Sick of hard to keep clean Alum cookie sheets!

renoincaliOctober 15, 2006

Which way should I go: Non-stick or Silpat liners? Any input would be appreciated.

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momj47

Are they thin or heavy duty? What are you baking? Do you use parchment paper?

My lightweight cookies sheets never cleaned up well, and they warped. I got a pair of shiny heavy duty professional sheets at Sam's Club for $10. They clean up perfectly every time. I do use parchment paper when I bake cookies and stuff like that. When I do oven fried potatoes, I use oil, and stuff sticks, but it washes right off. They look as good as new.

I have not used the Silpat liners but others do and swear by them.

    Bookmark   October 15, 2006 at 12:06PM
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jdayne

Parchment paper is great, Silpat liners even better (because infinately reusable). Bakers Catalog used to have a tube of pre cut parchment with many, many sheets. If they still sell them that way, it is a bargain. Great for from-scratch pizza, fyi.

    Bookmark   October 15, 2006 at 2:29PM
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dmlove

I always use Silpat-type liners. You don't need Silpat brand though. On Amazon, you can find a brand called Matfer Exopat that are half the price of Silpat and work perfectly.

    Bookmark   October 15, 2006 at 5:32PM
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lindac

I have a stainless cookie sheet and it's not worth a toot....
Aluminum is best...even though hard to clean.
An SOS soap pad works wonders...but prevention is the best policy.
Silpat is good as is parchment paper.
Linda C

    Bookmark   October 15, 2006 at 9:03PM
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bungalowbees

I like Doughmakers cookie sheets. They're ugly but they work -- and clean up beautifully. Doughmakers sheets have little indented lines all over that let air underneath during baking & then help release the cookie later.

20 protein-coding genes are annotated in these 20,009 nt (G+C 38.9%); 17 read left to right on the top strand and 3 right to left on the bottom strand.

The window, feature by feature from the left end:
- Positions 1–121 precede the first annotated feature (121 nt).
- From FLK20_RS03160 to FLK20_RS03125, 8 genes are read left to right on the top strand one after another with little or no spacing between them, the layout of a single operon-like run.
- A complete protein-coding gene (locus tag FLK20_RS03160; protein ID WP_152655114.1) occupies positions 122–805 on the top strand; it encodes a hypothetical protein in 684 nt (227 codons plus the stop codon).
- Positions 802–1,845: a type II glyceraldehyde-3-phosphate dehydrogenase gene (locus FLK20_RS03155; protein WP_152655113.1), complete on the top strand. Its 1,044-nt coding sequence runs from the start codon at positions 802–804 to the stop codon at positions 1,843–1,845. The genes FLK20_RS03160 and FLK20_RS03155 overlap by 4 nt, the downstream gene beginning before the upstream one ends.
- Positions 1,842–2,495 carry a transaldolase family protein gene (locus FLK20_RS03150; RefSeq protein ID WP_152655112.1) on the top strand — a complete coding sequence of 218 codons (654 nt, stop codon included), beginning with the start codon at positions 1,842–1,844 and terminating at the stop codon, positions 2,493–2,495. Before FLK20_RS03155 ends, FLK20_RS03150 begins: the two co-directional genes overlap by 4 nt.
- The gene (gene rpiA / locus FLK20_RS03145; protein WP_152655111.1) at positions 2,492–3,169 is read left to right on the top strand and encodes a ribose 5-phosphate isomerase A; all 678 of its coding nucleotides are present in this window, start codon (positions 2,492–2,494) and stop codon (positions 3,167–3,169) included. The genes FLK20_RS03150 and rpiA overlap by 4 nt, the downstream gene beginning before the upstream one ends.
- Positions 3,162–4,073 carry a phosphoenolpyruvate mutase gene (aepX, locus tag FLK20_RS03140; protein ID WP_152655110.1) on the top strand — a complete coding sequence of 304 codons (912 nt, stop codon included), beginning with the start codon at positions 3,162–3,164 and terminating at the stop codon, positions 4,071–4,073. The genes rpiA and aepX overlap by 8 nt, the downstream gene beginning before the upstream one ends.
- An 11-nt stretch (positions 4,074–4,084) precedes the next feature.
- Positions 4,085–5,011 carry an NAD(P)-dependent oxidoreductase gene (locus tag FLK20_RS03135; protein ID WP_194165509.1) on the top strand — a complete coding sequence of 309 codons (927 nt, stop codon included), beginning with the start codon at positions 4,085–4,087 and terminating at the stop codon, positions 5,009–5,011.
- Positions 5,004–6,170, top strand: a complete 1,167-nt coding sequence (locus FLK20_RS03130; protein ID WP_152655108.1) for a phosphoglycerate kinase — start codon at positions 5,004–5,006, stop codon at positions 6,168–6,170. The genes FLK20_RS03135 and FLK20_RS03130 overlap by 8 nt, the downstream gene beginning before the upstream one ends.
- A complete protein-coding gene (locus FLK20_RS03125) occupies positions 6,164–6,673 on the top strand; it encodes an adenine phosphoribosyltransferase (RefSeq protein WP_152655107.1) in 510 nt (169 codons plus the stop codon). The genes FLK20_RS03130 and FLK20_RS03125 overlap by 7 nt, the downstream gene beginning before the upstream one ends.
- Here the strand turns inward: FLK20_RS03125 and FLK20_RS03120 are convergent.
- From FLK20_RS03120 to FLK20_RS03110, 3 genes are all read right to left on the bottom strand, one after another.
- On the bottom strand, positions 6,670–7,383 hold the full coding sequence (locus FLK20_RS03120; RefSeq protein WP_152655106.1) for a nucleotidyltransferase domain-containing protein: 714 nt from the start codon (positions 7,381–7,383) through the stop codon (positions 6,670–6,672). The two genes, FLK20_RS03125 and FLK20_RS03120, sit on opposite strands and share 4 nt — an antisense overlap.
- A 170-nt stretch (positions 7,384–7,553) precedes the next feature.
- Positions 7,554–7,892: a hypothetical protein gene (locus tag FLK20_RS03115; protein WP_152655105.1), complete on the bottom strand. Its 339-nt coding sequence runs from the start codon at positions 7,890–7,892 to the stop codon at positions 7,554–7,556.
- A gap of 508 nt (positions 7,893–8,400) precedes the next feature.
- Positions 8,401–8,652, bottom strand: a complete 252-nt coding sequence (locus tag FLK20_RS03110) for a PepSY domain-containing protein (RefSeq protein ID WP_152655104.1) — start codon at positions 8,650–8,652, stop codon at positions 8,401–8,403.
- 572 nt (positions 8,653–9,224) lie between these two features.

I've always been a fan of parchment paper & know fans of the various Silpat clones but now that I have a couple Doughmakers cookie sheets I don't need other products. (I sound like a commercial but I promise I have no financial interest!!! I see them at TJMaxx as well as "better" cooking shops.)

If I do something really stupid I still have to soak the sheet flat for a few minutes in my sink. But everything seems to release with those little lines.

Here is a link that might be useful: Doughmakers cookie sheets

    Bookmark   October 16, 2006 at 3:37PM
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eandhl

I read on the cooking forum last year, tried it and now only bake cookies using parchment paper.

    Bookmark   October 16, 2006 at 4:29PM
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renoincali

It sounds like either parchment or Silpat-type liners are the way, but I have seen comments on Amazon that these silicon products (Silpat-type)do leave an "aftertaste". Any experiences? Also, no one mentioned non-stick as an option, is this due to staying away from the teflon products in general? Thanks all.

    Bookmark   October 16, 2006 at 7:00PM
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